And while I know there are differences between our relationship with the Greens and the relationship between the Liberal and National Parties, who in most places are in Coalition, think about the impact of the Liberal Party deciding it would improve its position politically by launching attacks on the National Party.
The progressive side of politics would be delighted.
In my time as Chair of the Parliament’s Treaties Committee the Committee has brought down unanimous reports in a range of controversial areas such as Nuclear Non-Proliferation and Disarmament and the Anti-Counterfeiting Treaty.
I have had no difficulty working with the Greens Senator Scott Ludlam on difficult issues. And in my view attacking third parties only gives them oxygen.
When I became the Labor candidate for Wills at the end of 1994 I had to beat an incumbent independent, Phil Cleary, who was politically to my left. Facing opponents to both left and right, I felt the best approach was not to spend much time or energy attacking them, but to concentrate on promoting myself and my vision and putting forward Labor policies in a positive way. I’ve continued that approach as a Federal MP, and I admit to being crestfallen whenever, before election day, my campaign gets delivered election bunting and posters featuring Peter Costello or some other right-wing politician we are wanting to frighten the voters with. Generally my campaign team simply doesn’t use that kind of material, and I have the third strongest Labor vote in the country.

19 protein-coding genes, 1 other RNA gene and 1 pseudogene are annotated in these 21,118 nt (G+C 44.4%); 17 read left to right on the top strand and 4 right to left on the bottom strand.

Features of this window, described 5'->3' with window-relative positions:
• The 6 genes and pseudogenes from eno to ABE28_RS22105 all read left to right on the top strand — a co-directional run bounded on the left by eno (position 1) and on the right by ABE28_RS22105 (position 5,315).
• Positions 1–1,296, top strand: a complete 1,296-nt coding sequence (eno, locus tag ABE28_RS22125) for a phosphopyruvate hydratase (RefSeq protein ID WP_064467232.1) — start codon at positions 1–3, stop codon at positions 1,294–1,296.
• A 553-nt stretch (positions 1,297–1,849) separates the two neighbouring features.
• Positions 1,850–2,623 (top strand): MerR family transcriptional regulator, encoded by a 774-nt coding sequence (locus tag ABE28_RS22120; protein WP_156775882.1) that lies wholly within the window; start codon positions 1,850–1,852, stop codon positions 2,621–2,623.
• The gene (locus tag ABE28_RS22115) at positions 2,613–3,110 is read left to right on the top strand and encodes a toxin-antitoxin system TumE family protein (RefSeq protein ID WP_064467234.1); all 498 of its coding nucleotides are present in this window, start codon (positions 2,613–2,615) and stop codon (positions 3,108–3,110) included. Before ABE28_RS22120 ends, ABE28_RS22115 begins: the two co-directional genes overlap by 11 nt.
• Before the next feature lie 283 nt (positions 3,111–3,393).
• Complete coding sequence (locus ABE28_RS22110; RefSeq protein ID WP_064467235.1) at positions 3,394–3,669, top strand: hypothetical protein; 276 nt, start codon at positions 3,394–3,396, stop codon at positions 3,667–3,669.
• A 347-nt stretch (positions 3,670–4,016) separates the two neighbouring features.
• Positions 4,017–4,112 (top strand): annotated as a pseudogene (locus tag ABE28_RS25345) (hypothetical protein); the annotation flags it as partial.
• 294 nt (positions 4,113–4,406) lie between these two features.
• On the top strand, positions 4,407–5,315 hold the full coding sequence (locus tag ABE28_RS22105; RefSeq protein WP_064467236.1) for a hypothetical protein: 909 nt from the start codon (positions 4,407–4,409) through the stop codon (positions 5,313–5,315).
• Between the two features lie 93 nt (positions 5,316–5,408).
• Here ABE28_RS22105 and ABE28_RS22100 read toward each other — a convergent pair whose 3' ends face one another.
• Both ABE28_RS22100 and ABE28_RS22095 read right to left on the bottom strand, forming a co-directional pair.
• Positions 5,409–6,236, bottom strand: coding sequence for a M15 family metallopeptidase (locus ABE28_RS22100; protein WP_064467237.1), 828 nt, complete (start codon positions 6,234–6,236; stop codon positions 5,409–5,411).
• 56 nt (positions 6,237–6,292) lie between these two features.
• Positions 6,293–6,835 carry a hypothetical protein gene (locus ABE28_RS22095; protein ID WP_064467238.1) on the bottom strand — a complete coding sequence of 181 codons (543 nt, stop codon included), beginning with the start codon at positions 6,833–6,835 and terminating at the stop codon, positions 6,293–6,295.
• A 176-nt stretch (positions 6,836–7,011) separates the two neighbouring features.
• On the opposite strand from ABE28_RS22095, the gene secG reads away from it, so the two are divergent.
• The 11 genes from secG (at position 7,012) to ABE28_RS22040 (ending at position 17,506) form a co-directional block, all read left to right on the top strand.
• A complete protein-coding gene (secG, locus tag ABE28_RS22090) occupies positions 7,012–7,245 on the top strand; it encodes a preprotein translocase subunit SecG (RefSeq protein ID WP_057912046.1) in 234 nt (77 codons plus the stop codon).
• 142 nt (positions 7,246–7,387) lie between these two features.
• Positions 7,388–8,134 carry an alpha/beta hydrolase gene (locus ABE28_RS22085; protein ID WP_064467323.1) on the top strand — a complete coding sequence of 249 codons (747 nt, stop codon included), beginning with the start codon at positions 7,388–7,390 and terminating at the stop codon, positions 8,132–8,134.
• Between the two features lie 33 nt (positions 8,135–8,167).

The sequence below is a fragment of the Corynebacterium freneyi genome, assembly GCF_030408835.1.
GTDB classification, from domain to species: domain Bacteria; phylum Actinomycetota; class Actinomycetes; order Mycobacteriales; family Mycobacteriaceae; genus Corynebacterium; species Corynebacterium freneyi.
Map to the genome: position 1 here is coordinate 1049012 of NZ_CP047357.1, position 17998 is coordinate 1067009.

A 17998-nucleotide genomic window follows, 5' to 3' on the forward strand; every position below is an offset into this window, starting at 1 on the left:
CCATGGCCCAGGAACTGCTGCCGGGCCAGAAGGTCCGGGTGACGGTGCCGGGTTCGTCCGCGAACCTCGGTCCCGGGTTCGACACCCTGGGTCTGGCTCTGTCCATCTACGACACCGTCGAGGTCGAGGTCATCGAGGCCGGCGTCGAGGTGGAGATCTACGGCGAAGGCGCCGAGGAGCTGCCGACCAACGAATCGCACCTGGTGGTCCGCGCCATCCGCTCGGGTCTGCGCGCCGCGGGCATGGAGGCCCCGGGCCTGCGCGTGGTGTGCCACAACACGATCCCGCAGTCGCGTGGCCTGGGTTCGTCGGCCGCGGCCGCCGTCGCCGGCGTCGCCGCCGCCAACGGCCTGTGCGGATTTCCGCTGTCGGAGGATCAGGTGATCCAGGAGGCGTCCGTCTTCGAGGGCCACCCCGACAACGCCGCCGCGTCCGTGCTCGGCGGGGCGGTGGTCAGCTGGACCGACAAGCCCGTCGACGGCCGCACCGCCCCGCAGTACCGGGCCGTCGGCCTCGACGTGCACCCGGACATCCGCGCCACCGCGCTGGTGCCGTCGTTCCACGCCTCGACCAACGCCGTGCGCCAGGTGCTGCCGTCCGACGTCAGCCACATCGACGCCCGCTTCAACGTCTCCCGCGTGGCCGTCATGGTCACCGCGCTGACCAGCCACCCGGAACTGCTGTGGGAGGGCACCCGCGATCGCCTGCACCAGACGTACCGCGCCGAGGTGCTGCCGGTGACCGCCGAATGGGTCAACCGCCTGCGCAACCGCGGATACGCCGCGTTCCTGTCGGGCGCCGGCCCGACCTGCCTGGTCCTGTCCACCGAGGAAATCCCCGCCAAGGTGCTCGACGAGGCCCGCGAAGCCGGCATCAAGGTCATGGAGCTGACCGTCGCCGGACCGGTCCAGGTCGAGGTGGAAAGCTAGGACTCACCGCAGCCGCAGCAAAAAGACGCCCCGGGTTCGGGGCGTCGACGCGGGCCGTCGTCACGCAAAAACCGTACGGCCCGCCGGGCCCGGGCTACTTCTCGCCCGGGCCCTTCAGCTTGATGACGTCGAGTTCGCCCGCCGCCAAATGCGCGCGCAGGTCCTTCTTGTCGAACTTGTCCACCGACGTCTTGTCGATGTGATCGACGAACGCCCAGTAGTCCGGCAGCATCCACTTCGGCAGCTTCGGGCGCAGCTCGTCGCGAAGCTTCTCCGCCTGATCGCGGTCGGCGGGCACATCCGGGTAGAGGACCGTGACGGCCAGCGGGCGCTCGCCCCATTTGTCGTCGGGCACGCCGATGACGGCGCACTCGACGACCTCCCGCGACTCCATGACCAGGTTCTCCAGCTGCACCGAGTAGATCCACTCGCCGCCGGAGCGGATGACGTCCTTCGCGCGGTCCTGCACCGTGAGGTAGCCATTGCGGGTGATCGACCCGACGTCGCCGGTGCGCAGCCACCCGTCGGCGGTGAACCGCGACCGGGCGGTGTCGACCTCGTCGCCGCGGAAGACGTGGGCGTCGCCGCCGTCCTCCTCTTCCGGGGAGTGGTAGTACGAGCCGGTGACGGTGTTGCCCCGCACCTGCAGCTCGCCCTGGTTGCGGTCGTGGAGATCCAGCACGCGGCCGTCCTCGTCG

I also commend the approach of Ben Carroll in the Niddrie By-Election earlier this year. I know the demographics of Niddrie and Melbourne are different, but Ben had no Liberal opponent and therefore the Greens were his main opponents.
Ben was very polite to the Greens, basically never mentioned them, campaigned aggressively against the Liberals in absentia, talked a lot about his local community track record of involvement and his plans for Niddrie, and won by a mile.